In January 1964, the construction firm of James Wallace Pty Ltd was named the successful tenderer on the basis of a scheme prepared by leading Sydney architects Edwards Madigan & Torzillo. From the harbourside at Dawes Point as far south as the Cahill Expressway, the old Rocks would be replaced by high-rise office towers, retail and commercial space, and some thirteen residential apartment blocks linked by a continuous traffic-free podium element at ground level.
After a conservative state government was elected in May 1965, the scheme was shelved. But the building boom in Sydney was moving into top gear and a year later the prospect of wholesale redevelopment again appeared when Liberal premier Askin sought the advice of John Overall, the head of Canberra’s National Capital Development Commission. On the ground, little had changed. The Askin government saw a large, rundown yet extremely valuable area of public land occupying a prime harbourside position on the edge of the CBD.
The trigger: Artist’s aerial view of 1967 scheme for The Rocks. Courtesy Sydney Harbour Foreshore Authority
Yes, it was occupied, but only by a handful of low-income state tenants, slum-dwellers, hippies, down-and-outers and families on the welfare housing list paying ridiculously low rents. The government’s position was clear: in the name of progress they would have to go. Under Overall, the project’s ambit was extended south. As with the abandoned Wallace scheme, the government’s ultimate objective was to enable the huge real-estate potential of the area to be unlocked and exploited to the full.
Overall presented his Observations on Redevelopment of the Western Side of Sydney Cove Rocks Area to Grosvenor Street to the NSW parliament in June 1967. At his recommendation, the study area had been extended to include “the contiguous Crown-occupied land in West Rocks and Dawes Point. Observatory Hill, Argyle Place… [and] other holdings extending from Dawes Point to the Quay.” As Overall wrote in his 1993 memoir, his assignment was:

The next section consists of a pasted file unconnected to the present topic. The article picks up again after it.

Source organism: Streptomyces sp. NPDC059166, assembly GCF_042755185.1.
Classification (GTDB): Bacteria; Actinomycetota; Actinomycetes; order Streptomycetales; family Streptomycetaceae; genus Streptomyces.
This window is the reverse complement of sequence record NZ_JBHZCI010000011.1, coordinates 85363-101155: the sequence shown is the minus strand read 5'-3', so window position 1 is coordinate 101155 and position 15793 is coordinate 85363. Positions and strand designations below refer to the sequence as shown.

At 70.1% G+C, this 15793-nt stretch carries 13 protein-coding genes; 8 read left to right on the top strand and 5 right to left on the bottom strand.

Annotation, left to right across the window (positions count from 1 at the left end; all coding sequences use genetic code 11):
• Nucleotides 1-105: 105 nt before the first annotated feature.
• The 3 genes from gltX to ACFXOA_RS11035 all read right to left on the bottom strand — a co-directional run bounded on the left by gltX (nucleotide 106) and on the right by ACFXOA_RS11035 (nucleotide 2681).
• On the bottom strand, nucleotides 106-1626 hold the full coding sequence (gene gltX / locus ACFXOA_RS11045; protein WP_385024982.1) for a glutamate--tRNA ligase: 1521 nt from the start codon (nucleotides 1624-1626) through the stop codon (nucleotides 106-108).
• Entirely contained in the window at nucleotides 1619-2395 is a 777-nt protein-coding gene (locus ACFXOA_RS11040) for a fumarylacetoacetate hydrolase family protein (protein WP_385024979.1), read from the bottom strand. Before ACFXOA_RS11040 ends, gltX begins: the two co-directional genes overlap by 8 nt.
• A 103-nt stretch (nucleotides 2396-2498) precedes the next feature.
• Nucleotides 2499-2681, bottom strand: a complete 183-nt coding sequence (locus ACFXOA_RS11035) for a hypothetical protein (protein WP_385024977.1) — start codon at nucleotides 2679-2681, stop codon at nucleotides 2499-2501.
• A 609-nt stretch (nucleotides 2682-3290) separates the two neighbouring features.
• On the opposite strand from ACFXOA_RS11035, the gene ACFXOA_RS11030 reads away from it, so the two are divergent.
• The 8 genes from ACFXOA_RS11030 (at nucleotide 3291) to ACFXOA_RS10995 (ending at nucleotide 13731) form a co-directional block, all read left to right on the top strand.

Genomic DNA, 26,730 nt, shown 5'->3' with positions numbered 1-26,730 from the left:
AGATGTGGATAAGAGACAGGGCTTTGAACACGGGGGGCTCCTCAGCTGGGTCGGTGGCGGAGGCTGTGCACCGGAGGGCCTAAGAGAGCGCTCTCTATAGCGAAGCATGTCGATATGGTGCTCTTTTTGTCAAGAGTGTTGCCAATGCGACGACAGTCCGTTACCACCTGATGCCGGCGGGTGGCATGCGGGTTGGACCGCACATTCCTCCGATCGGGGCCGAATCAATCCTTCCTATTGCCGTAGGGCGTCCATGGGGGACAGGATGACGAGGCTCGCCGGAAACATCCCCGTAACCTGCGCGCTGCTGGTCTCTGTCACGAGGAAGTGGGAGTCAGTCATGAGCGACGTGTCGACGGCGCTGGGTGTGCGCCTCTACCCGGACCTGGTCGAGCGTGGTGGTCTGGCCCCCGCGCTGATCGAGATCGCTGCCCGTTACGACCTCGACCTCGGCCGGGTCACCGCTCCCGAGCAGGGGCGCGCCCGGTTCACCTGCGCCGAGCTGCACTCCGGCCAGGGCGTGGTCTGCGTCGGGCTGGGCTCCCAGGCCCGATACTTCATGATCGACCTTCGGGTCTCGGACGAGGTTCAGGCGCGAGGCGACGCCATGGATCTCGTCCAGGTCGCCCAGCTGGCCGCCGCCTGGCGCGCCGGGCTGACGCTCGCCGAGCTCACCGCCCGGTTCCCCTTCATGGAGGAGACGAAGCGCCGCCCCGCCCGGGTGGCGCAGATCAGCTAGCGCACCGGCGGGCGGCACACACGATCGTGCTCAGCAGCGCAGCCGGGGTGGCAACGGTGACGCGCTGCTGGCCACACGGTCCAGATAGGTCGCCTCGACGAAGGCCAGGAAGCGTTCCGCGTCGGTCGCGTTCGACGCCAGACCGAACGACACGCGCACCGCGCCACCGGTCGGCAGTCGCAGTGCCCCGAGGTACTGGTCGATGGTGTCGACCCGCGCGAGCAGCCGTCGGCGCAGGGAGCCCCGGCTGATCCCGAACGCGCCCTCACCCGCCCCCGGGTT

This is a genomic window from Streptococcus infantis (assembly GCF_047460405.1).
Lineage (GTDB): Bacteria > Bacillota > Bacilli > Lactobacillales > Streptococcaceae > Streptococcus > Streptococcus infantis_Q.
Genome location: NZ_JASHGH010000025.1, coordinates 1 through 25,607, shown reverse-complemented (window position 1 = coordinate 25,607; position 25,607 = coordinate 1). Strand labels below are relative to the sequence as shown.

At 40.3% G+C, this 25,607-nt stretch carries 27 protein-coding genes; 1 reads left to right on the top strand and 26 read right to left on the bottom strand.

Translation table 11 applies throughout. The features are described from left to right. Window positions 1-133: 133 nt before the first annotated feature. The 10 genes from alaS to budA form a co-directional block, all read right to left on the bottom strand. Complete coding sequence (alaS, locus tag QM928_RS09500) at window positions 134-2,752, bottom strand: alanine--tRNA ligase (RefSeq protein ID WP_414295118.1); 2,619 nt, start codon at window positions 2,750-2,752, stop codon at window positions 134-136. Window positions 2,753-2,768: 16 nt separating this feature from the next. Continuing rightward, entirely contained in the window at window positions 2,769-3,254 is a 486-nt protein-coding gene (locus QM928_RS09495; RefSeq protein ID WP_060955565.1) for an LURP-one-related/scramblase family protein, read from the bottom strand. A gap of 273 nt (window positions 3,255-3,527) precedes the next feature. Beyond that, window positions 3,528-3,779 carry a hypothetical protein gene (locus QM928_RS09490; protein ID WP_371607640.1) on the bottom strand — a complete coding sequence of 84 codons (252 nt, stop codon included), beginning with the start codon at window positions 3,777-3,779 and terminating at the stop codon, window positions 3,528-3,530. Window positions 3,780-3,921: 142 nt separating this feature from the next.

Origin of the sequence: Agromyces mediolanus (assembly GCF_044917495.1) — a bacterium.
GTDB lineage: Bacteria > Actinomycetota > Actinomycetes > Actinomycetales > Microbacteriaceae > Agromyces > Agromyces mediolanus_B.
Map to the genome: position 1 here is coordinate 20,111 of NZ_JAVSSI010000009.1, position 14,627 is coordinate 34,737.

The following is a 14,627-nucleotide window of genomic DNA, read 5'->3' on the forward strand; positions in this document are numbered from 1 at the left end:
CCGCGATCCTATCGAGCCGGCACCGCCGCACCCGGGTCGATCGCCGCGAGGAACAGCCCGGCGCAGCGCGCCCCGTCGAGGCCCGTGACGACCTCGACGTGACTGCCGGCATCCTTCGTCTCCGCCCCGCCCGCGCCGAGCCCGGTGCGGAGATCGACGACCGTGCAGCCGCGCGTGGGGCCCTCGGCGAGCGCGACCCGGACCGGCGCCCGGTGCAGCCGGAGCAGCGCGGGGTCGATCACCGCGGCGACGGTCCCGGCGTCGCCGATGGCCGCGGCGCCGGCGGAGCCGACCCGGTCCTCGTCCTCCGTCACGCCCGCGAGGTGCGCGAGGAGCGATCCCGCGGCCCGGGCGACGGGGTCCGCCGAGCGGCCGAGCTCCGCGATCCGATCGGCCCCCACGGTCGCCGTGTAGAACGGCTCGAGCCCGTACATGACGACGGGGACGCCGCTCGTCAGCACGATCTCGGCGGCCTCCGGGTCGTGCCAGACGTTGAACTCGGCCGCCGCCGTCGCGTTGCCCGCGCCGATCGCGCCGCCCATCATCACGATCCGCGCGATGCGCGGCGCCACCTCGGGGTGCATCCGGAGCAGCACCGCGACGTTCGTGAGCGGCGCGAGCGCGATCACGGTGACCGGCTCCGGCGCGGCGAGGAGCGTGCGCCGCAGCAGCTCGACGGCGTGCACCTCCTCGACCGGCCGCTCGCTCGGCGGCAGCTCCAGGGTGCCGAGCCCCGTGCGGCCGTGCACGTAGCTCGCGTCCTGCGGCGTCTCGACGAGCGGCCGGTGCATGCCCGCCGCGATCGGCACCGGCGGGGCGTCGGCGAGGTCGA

a concentrated exercise… proposing the development of the whole area around a design theme. Its aim was to retain the historic parts… opening up of Sydney’s majestic waterfront by developing a great harbour-front square that would provide the city with a memorial for its birthplace.
The National Trust resolved to support the scheme and its proposal to preserve “about seven buildings.” The government adopted Overall’s scheme and embraced with enthusiasm his recommendation that a special redevelopment authority be established to implement it. As later events proved, that single recommendation triggered the chain of events that led to blood in the streets, lockouts of building sites, police arrests, massive street demonstrations and, eventually, the famous BLF green ban of 1971–73.
John Overall was an architect, ex-military commander, and very capable public servant – attributes he brought to his Rocks assignment in full measure. In particular, his architectural training and his ready access to the considerable design resources of the National Capital Development Commission coloured his approach to urban design.
This background was a major influence on the beaux arts formality – some might call it sterility – of his recommended scheme, with its grand plaza overlooking Circular Quay, its axial building relationships, and its serried rank of towers stepping down to the harbour’s edge. In hindsight it could reasonably be seen as the offspring of the dry, sterile urban design achievements of his commission in central Canberra. Its general spirit was vaguely reminiscent of the postwar plans for the blitzed St Paul’s precinct in London prepared by Sir William (later Lord) Holford, one of those eminent UK-trained designers whose advice was regularly sought by the federal government in Canberra during the three decades following the end of the second world war.
Overall’s military background also gave him the no-nonsense management skills to get things done. He was comfortable in the company of government ministers and captains of industry. Socially, he was suave and likeable, with a twinkle in the eye, always impeccably dressed. These attributes endeared him to his political masters, and he remained comfortably in Canberra’s top job for fourteen years.
Overall’s recommendation that the state government create a dedicated agency to undertake the redevelopment of The Rocks was hardly a surprise, given that his own National Capital Development Commission had proven to be the perfect model for a major city building project. Largely autonomous in its relationships with other federal agencies, and enjoying a mandate to get the job done as expeditiously as possible, the commission had a dream run as both a design agency and a construction authority. Almost overnight, the empty paddocks of the capital territory were filled with houses, roads, parklands, schools, neighbourhood centres and civic facilities of all kinds. The commission attracted skilled professionals in architecture, landscape design and civil engineering, and it enjoyed the certainty of continuous federal funding.